The university was ranked as a “leader” among elite universities in “The Women’s Power Gap at Elite Universities: Scaling the Ivory Tower” report released in January 2022. The university was ranked fifth on the index placement for its progressive policies in regards to gender power equality on campus, according to the report.
The study focused on 130 “R1” classified universities researched previously to identify those who are leaders in gender equality within higher education and those who lag behind, according to the initiative’s website. Publishing such a report in which universities are ranked against one another was done in hopes of “driving faster change” in regard to closing the gender power gap the website reads. Brandeis University was ranked fifth in gender equality within university leadership, as seen in BrandeisNow.
According to the study, women have outnumbered men on college campuses for decades. Women have earned the majority of bachelor’s degrees for the past 40 years, the majority of master’s degrees for the past 35 years and the majority of doctoral degrees for the past 15 years, notes the report. Out of the 130 “R1” universities examined in the study, 55 percent of PhD earners are women while only 22 percent of university presidents are women. Out of this 22 percent of presidents, only five percent are women of color, despite the fact that women of color are the “fastest-growing segment of the college population in the United States,” according to the report. Since 2020, the number of Black male university presidents have doubled, but the number of Black woman presidents have not seen such increases, the study notes.
The study states that men make up 61 percent of academic deans, 62 percent of provosts, 78 percent of presidents and 90 percent of system presidents in academia. Through these numbers, gender disparities within the larger system of “R1” universities are apparent, according to the report. Out of the universities examined, only six have had at least three women presidents, and 60—46 percent—have had none. In Massachusetts, three out of eight “R1” universities have had a woman president—including Brandeis University—and currently, none have a woman president, according to the study.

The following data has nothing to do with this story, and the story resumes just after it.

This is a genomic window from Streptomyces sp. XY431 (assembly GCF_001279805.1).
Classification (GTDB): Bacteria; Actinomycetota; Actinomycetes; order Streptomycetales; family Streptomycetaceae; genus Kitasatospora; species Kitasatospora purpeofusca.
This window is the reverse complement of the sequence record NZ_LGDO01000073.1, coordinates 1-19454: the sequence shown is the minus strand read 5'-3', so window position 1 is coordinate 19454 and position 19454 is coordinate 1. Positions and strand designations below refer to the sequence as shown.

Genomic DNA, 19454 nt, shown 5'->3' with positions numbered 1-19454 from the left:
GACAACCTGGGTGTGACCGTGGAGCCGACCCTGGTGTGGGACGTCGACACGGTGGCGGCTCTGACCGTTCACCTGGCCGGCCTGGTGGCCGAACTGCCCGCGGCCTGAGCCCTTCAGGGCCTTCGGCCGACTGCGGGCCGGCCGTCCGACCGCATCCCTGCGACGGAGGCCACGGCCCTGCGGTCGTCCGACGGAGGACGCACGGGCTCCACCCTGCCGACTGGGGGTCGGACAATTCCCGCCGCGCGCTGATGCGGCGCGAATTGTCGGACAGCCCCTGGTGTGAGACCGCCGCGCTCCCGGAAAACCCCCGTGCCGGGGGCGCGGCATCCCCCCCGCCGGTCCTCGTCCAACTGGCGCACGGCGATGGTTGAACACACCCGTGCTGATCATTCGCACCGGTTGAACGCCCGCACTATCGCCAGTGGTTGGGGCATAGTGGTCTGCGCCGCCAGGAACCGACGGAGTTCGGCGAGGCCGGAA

The Women’s Power Gap Initiative ranked universities based on gender equality within the power structure by awarding points to universities in three areas: the number of past women presidents and if the university currently has a woman president, if there is a woman provost and the percentage of women who are academic deans, members of the president’s cabinet and tenured professors. Brandeis University ranked fifth overall with a total of 78.9 points and was classified by the Women’s Power Gap (WPG) as a “Leader”.
Points were awarded to Brandeis University for having one previous woman president, currently having a woman provost (Carole A. Fierke), having women holding 80 percent of academic deanship positions and for the fact that women make up 14 percent of the president’s cabinet and 35 percent of all tenured professors. The report notes that only three universities have a number of 80 percent or higher when it comes to women in academic deanship positions. This number means that there is a large pool of “highly qualified” women for a president position, as the report claims that presidents are often picked from previous deans.
On top of the fifth-place index placement, Brandeis University is ranked second in the academic dean rating, sixth in tenured full professor rating and fourteenth in the president’s board rating. Brandeis is also the only university marked as a “Leader” by the report among the eight “R1” universities in Massachusetts and is one of three alongside Harvard and MIT that has ever had a woman president.
The WPG Initiative and the American Association of University Women (AAUW) published a companion report to their previous report, “The Power Gap Among Top Earners at America’s Elite Universities,” entitled “The Women’s Power Gap at Elite Universities: Scaling the Ivory Tower,” in January 2022.
Brandeis marked as a “Leader” among elite universities in regard to gender power equality